Debate at public hearing shows discomfort with guarantee on new tax credit – 03/15/2023 – What tax is this

Debate at public hearing shows discomfort with guarantee on new tax credit – 03/15/2023 – What tax is this

The objective of the public hearing held this Tuesday (14) by the tax reform working group was to obtain a “diagnosis of the current tax system”, but the debate also served to point out some points of resistance to the two proposals that are being discussed in Congress.

Mary Elbe Queiroz, postdoctoral fellow in Tax Law at the University of Lisbon, for example, told parliamentarians that the two proposals under discussion are great letters of intent, which leave many relevant points for definition by means of a complementary law.

She questioned several times the statement that the reform provides for broad credit to avoid the accumulation of new taxes. According to Queiroz, PECs 45 and 110 do not change the constitutional text in relation to the issue of non-cumulativeness.

The tax specialist also questioned the need for the taxpayer to inspect the supplier to guarantee the credit and the 60-day period for the refund. That is, selling the product without knowing the tax burden of the product.

“What price will I sell? I bought it today and I’ll sell it in five days. Am I going to include a credit to be compensated? How, if I don’t know if it will be compensated or not?”, he questioned. “This needs to be fixed.”

The issue aroused the interest of parliamentarians in the working group, who asked for more clarification on the subject.

“In order not to be cumulative, let’s say that I bought from that company and that it hasn’t paid the tax yet. How am I going to charge my price? This is not in the renovation. It needs to be clarified. It is a fundamental point for us to unravel this whole VAT issue. I am very concerned about the systematization of how this will happen on a daily basis”, said deputy Mauro Benevides Filho (PDT-CE).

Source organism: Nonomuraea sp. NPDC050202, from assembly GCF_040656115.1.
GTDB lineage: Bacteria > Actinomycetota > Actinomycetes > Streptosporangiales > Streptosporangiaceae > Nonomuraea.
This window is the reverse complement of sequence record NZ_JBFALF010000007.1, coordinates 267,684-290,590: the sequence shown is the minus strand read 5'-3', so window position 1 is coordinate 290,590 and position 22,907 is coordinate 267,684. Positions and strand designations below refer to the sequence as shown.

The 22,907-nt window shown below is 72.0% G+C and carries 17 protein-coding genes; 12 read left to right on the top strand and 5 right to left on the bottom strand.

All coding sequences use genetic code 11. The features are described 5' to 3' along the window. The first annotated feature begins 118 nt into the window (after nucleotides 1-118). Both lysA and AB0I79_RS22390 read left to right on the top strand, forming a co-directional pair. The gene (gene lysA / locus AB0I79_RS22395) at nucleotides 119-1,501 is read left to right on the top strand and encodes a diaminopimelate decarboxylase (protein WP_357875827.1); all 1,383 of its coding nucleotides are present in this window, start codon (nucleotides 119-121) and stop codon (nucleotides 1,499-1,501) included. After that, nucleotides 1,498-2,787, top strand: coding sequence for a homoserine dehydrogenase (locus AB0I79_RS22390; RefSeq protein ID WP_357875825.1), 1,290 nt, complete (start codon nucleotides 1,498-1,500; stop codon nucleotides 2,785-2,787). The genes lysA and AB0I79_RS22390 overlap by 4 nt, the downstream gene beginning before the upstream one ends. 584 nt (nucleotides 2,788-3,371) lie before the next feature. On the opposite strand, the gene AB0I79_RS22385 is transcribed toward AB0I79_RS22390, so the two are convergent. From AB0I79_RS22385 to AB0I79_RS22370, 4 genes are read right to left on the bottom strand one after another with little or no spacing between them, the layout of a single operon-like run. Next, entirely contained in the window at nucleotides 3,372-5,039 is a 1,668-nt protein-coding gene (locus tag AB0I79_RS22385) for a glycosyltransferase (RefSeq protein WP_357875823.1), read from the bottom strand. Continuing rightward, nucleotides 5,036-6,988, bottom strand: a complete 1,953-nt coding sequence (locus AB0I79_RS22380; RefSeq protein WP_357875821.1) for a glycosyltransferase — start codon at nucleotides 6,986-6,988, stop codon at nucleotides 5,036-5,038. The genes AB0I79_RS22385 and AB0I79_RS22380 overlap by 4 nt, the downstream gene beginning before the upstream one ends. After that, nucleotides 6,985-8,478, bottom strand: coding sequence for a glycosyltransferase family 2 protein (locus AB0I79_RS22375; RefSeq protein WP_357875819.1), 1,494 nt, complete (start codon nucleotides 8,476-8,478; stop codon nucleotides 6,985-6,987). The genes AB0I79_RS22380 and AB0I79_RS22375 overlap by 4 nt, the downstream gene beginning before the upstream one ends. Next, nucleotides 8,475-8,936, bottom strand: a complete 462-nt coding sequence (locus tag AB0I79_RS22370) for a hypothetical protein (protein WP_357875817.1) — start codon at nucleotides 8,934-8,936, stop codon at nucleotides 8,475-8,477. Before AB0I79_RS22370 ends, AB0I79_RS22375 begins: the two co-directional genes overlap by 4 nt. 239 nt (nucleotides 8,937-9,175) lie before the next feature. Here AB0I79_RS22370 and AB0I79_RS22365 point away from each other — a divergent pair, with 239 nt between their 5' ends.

‘Incomplete view’ of some sectors

Most of the debaters defended the proposals under discussion. Among them, Vanessa Canado, Luiz Carlos Hauly and former minister Maílson da Nóbrega.

Canado stated that many countries adopt differentiated rates for products, but that sectoral incentives do not exist anywhere in the world. “There is lower VAT for health and food, but not for the company. They look at the good and service that will be consumed. The impact of VAT in the end is on the price and not on the margin of producers and sellers.”

She countered the alternative proposals that suggest the implementation of a “sale tax” similar to the American one, stating that this is a highly evasive tax. Hence the choice of most countries in the European Union and Latin America for the IVA model, called IBS (Tax on Goods and Services) in the two PECs.

Maílson stated that the ICMS collection base is dwindling, which should serve as a warning to governors. And that the ISS (municipal tax on services) is “the worst tax in Brazil”, with cascading incidence, functioning as a kind of CPMF for the services sector.

He also said that service entities and agriculture have an incomplete view of the reform and that meeting all sectoral demands will worsen the quality of the reform.

“Someone calculated that taxation on agriculture is going to increase by 300%. Impossible. People are not considering the benefits of the reform for agriculture, including the use of credit, which practically does not exist today, and the exemption of exports,” he stated.

Lawyer Eduardo Fleury presented a work he carried out together with the World Bank on the tax burden of some goods and services, in which he shows how cumulativeness creates what he classifies as a “tax iceberg”, the part of the burden made up of ” invisible taxes”.

In construction, the visible charge of 5.99% would hide a 16% tax. Coffee, even with zero retail taxation, carries a taxation of 10.6%.

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